Microsoft said it has taken down 99 websites belonging to an Iranian state-linked hacking group it calls “Phosphorus,” aka APT35, Charming Kitten, and Ajax Security Team.
According to court documents unsealed this week, Microsoft received a court order allowing them to take control of websites the hacking group had used to execute phishing attacks with fake Microsoft security warnings.
In a blog post on the takedown, Microsoft’s Tom Burt, corporate vice president, customer security & trust, wrote that the company had worked with other companies, including Yahoo and a number of domain registrars to build the case that was taken before the judge to obtain the injunction.
Microsoft had been tracking Phosphorus since 2013 and had seen the group launch attacks around the world, though its more recent activity seemed to target businesses, government agencies, and “those involved in advocacy and reporting on issues related to the Middle East.”
The Iranian hacking group last December was spotted by researchers at Cerfta attempting to hack email accounts of US Treasury members, defenders, detractors, Arab atomic scientists, Iranian civil society figures, DC think-tank employees, and enforcers of the US-Iran nuclear deal.
Phil Reitinger, president and CEO of the Global Cyber Alliance, says Microsoft’s use of legal power to disrupt the group is a best-case scenario. “Using what amounts to civil judicial remedies where you can get the evidence to back it up strikes me as a best practice for disrupting a group that’s harming you. Can mistakes be made? Sure, but for the sophisticated players that can support this, it is the most certain and defensible way to proceed,” he says.
Monique Becenti, channel and product specialist at SiteLock, says Phosphorus’ operation presents a cautionary tale for other businesses. “This is the second time Microsoft has had a run-in with nation-state cybercriminals and it goes to show that even one of the biggest and most sophisticated technology companies in the world can’t prevent these types of attacks,” she says.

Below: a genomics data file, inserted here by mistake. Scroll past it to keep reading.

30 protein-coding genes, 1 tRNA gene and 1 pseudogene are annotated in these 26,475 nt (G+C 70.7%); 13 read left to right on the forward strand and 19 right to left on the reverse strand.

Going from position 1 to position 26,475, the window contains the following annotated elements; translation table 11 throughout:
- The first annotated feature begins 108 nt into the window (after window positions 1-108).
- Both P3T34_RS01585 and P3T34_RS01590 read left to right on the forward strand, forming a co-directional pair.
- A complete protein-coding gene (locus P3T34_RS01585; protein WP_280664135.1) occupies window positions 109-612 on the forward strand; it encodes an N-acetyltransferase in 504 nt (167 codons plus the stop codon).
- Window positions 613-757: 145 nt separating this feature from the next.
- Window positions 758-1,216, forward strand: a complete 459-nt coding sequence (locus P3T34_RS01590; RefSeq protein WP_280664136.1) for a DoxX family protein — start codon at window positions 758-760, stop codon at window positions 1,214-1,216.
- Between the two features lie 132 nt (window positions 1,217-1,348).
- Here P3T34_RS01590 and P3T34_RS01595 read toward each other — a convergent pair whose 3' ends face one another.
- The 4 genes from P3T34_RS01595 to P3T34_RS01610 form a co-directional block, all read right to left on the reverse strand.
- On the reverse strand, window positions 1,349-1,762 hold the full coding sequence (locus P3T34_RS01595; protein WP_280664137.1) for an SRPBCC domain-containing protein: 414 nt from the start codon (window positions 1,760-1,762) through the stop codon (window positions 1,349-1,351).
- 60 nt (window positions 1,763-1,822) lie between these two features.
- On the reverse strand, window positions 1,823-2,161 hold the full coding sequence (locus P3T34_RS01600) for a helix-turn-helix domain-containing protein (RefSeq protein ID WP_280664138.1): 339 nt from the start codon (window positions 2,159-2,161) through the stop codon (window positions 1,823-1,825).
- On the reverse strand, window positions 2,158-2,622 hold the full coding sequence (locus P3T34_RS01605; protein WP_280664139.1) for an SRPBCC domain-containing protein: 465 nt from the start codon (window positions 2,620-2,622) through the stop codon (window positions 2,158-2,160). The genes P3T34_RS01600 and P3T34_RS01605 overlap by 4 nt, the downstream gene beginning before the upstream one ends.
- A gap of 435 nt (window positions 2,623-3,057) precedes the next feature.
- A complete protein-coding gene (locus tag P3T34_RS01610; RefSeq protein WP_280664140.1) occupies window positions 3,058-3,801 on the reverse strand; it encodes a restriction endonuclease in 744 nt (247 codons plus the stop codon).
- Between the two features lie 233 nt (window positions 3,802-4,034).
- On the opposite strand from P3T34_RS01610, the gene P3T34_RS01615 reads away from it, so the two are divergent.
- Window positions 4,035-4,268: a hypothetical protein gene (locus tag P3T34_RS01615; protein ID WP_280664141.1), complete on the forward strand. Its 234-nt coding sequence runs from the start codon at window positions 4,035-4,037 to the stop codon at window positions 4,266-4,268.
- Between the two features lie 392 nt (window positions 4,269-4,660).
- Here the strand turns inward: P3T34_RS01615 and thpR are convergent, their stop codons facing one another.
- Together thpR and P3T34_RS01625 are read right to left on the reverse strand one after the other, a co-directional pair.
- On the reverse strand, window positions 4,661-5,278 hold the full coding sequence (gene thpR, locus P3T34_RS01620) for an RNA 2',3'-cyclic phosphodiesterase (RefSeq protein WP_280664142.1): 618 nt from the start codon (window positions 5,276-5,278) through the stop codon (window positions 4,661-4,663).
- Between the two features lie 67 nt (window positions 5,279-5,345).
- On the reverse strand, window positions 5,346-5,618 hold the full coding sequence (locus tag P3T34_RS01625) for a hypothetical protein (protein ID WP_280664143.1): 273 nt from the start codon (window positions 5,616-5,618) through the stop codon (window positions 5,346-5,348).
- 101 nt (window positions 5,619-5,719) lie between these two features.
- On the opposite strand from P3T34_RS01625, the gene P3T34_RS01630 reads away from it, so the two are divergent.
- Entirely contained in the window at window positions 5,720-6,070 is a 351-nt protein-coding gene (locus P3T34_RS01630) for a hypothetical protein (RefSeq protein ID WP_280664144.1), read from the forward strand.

That opinion was echoed by Terence Jackson, CISO at Thycotic. “Bad actors often know websites are often the weakest link and have infiltrated this time and time again.”
Microsoft, meanwhile, has dealt with this type of site impersonation in the past. In his blog post, Burt wrote, “We have used this approach 15 times to take control of 91 fake websites associated with Strontium.”
Ultimately, Reitinger hopes that other organizations will see this action as effective and use it as a model, rather than relying on other, extra-legal tactics.
“I think it’s worth highlighting the difference between this and the kind of activity referred to as ‘hack-back.’ I’m not in favor of hack back because it’s people taking the law into their own hands,” he says. “Using civil remedies – such as a temporary restraining order to take control of malicious sites – is a powerful tool that can be used to prevent or mitigate cyberattacks.”
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Curtis Franklin Jr. is Senior Editor at Dark Reading. In this role he focuses on product and technology coverage for the publication. In addition he works on audio and video programming for Dark Reading and contributes to activities at Interop ITX, Black Hat, INsecurity, and … View Full Bio